This paper reviews the state of the art in processing and extraction of gold. The ore bodies which were considered uneconomical at one time are becoming economical due to new and advanced methods of extraction. The paper discusses the gold treatment methods on free milling ores with conventional cyanidation and refractory ores with direct and pretreatment techniques for the recovery of high gold values.
In the extraction aspect, the paper discloses two different extraction schemes on treating refractory ores, namely pretreatment followed by gold leaching and direct leaching. Pretreatment process involving roasting chemical oxidation and bio-oxidation have been discussed. Direct leaching of gold ore processing such as heap leaching, carbon in pulp (CIP), carbon in leach (CIL) and resin in pulp (RIP) are summarized. This paper also dicloses in a detailed manner the research approach on the development of alternative leach reagents which could improve environmental concerns as compared to the use of cyanide.
Special emphasis of the review is focussed on the technical and economic guidelines for developing a small gold mine on the basis of capital and operating cost analysis.
Gold miners are facing a reserves crisis, and what is left in the ground is becoming more and more challenging to process. Refractory gold reserves, which require more sophisticated treatment methods in order to achieve oxide-ore recovery rates, correspond to 24 percent of current gold reserves and 22 percent of gold resources worldwide (Exhibit 1). Despite offering a higher grade, these ores can only be processed using specific pretreatment methods such as ultrafine grinding, bio oxidation, roasting, or pressure oxidation (POX). This special treatment is required for two reasons: first, to liberate gold particles encapsulated in sulfide or arsenic minerals; and, second, to eliminate carbonaceous material occurring in the ore, which adsorbs dissolved gold instead of active carbon that is normally added to the leaching solution.
According to MineSpans analysis, approximately one-quarter of the gold in geological reserves and resources can be considered refractory, and most is located in regions with a long history of gold exploration and mining, as well as a lower investment risk, such as North America, Oceania, and the Commonwealth of Independent States (CIS). It is important to note that the additional processing steps required for treating refractory ores generate additional costs compared with conventional plants; however, the reserve grade for these ores is on average 86 percent higher than those of nonrefractory-type deposits (2.25 grams per metric ton on average, versus 1.21 grams per metric ton for nonrefractory ores).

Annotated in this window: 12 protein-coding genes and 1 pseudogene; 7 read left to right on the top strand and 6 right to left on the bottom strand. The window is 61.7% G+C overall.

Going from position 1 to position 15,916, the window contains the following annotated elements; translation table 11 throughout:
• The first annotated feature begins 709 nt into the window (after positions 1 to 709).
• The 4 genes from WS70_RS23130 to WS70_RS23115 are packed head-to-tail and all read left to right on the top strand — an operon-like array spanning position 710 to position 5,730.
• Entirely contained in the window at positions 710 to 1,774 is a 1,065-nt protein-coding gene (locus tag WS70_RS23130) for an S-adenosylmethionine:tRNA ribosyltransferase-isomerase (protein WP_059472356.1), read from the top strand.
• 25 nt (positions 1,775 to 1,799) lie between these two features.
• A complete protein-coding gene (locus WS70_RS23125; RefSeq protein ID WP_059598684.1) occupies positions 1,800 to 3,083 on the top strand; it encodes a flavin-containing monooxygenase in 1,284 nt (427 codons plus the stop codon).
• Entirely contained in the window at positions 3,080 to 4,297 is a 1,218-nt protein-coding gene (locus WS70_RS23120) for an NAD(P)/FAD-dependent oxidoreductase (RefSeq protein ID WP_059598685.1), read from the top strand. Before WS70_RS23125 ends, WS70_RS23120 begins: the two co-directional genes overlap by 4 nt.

Our analysis shows that, in the near future, production from refractory-type deposits is expected to grow at a higher rate than production from nonrefractory ores (Exhibit 2). This production growth for refractory ores can be explained by analyzing two main factors: costs and grade.
Our analysis of recently developed and planned gold projects for refractory and nonrefractory ores found that:
Capital costs per metric ton of ore capacity are higher in refractory-ore projects. Construction of processing plants with POX circuits (the technology that recently became the most popular to treat difficult ore) requires approximately 48 percent higher investments compared to plants with regular tank-leaching processes (Exhibit 3). Recently constructed POX facilities in Russia and Turkey had a price tag of nearly $1 billion, and the construction of other facilities, which are expected to cost more than $2.5 billion, are still in the pipeline.
Operational costs per metric ton of processed ore are higher on average. Operational costs vary depending on the mining method and is notably 50 percent higher for open-pit refractory-ore projects. MineSpans data analysis shows that the increase in operational costs is primarily driven by higher consumables and energy costs (Exhibit 4).
Due to their significantly higher grades, refractory ores yield costs per ounce that are frequently lower than the average costs for conventional ores. Mill-head grades of refractory deposits can be 86 percent higher; as a consequence, the operational costs per ounce of gold produced are approximately 19 percent lower in the case of refractory gold mines.
Thus, according to MineSpans data, 54 percent of gold production from refractory deposits comes from mines situated in the bottom half of the cost curve, while only 18 percent sits in the fourth quartile (Exhibit 5). This high-grade effect is expected to remain in place at least until 2023, but grade erosion should dampen it over time.